Since most garden spaces and landscapes have predetermined boundaries, you typically must focus on what’s inside the garden rather than concerning yourself with the shape or dimensions of a garden area. This supports the spirit of Feng Shui, as it is the art of directing the energy of an environment. It’s less about creating a space and more about shaping it.
When planning and designing a garden or landscape using the principles of Feng Shui, you have an opportunity to work with each of the elements in their truest forms. It’s not just about using color or arranging shapes as you would when working inside. Outside in a garden you can choose and place actual rocks. You can build a pond or a fountain. Plants are no longer the focal point but rather one of the five elements represented in your space.
By using the fundamentals of Feng Shui in combination with your own personality and creativity, you’re sure to create a wonderfully balanced space that is in harmony with your own energy. This will be a space where you feel comfortable, yet inspired. You should feel invigorated and yet relaxed. Visitors should feel welcomed and curious. These are all things that will result naturally from designing your garden or landscape using Feng Shui.
Let’s assume Wood is the most predominant element when beginning the garden. This would make sense because grass, plants, shrubs, these all represent the Wood element. You should probably reduce the amount of wood so the completed garden or landscaping is neither dominated by Wood nor overbuilt by trying to balance the proportion of the other elements to that of the Wood.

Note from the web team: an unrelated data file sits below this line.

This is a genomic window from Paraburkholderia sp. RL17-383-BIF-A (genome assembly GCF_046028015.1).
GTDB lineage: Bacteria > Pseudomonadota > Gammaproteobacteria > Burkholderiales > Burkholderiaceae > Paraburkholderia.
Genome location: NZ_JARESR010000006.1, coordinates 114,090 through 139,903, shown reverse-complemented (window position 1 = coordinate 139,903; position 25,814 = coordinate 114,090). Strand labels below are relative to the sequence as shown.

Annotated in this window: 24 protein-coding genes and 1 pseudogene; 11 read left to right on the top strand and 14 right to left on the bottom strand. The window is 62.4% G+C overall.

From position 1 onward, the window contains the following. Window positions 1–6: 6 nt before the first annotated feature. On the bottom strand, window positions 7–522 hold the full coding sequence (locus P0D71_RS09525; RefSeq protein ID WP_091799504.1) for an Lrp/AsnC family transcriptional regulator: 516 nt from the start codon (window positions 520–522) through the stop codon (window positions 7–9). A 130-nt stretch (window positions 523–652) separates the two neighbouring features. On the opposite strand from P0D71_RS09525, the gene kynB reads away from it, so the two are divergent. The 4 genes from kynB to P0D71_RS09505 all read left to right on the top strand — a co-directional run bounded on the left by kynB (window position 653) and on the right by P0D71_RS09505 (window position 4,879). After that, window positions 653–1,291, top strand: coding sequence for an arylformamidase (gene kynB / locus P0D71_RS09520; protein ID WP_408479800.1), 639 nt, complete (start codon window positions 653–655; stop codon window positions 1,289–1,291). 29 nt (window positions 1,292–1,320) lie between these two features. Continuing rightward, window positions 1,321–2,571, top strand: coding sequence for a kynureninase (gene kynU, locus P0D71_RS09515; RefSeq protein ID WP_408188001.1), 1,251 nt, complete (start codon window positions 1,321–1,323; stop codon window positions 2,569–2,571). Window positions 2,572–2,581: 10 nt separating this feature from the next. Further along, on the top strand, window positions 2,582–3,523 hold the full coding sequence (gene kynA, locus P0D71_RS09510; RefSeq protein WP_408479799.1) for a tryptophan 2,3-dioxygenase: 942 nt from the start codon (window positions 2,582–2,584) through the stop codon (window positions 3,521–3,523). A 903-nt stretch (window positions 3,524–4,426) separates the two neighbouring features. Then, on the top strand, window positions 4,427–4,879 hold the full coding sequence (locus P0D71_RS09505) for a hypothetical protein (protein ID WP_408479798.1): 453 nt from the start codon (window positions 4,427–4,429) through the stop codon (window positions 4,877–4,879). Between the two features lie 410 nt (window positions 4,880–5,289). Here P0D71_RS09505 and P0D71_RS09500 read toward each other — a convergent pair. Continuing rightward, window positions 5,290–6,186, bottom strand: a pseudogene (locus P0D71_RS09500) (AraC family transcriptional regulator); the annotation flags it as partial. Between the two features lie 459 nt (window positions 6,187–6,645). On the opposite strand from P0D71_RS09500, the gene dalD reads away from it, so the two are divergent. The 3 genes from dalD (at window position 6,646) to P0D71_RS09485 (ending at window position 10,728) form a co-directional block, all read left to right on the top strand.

Earth will also likely be quite abundant in the beginning stages of a garden or landscape project. Again, you will need to reduce the amount of Earth with the idea that the finished space will be balanced by equal proportion of all five elements.
Keep in mind that the elements can be represented by color, shape, and other ways rather than sheer mass. You need not have a large pond to represent Water. Gravel, glass, or even a meandering groundcover all represent the element Water. Domes and bowls are metal, but so are the colors white and silver. And Fire, which is represented by the colors red and purples as well as lights, pyramids, and arrows, is a very powerful element. Be careful not to let Fire get out of proportion in relation to the other elements.
Planning and designing a garden using Feng Shui is a great way to develop an appreciation for by the art of Feng Shui and the elements themselves. Your garden will be an ever-changing landscape where you will always find balance…a true oasis for your soul.
By Blake Mead
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